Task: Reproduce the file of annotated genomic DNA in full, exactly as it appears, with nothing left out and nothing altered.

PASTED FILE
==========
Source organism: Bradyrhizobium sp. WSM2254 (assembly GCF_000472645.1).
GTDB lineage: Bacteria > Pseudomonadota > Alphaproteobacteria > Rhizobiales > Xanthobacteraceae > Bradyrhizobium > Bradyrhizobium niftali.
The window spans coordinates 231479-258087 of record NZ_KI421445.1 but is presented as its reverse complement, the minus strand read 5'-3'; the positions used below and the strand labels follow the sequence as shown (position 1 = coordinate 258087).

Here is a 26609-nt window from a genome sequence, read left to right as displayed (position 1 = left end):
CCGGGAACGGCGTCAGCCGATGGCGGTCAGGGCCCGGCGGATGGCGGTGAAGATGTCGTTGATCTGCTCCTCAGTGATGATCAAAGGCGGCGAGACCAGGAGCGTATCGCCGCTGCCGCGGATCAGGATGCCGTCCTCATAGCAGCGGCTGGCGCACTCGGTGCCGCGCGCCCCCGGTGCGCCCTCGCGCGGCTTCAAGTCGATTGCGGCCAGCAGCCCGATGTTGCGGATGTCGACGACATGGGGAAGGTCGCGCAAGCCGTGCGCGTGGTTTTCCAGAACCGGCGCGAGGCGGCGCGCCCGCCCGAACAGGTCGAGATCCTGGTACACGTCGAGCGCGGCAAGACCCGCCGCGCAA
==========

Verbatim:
Source organism: Bradyrhizobium sp. WSM2254 (assembly GCF_000472645.1).
GTDB lineage: Bacteria > Pseudomonadota > Alphaproteobacteria > Rhizobiales > Xanthobacteraceae > Bradyrhizobium > Bradyrhizobium niftali.
The window spans coordinates 231479-258087 of record NZ_KI421445.1 but is presented as its reverse complement, the minus strand read 5'-3'; the positions used below and the strand labels follow the sequence as shown (position 1 = coordinate 258087).

Here is a 26609-nt window from a genome sequence, read left to right as displayed (position 1 = left end):
CCGGGAACGGCGTCAGCCGATGGCGGTCAGGGCCCGGCGGATGGCGGTGAAGATGTCGTTGATCTGCTCCTCAGTGATGATCAAAGGCGGCGAGACCAGGAGCGTATCGCCGCTGCCGCGGATCAGGATGCCGTCCTCATAGCAGCGGCTGGCGCACTCGGTGCCGCGCGCCCCCGGTGCGCCCTCGCGCGGCTTCAAGTCGATTGCGGCCAGCAGCCCGATGTTGCGGATGTCGACGACATGGGGAAGGTCGCGCAAGCCGTGCGCGTGGTTTTCCAGAACCGGCGCGAGGCGGCGCGCCCGCCCGAACAGGTCGAGATCCTGGTACACGTCGAGCGCGGCAAGACCCGCCGCGCAA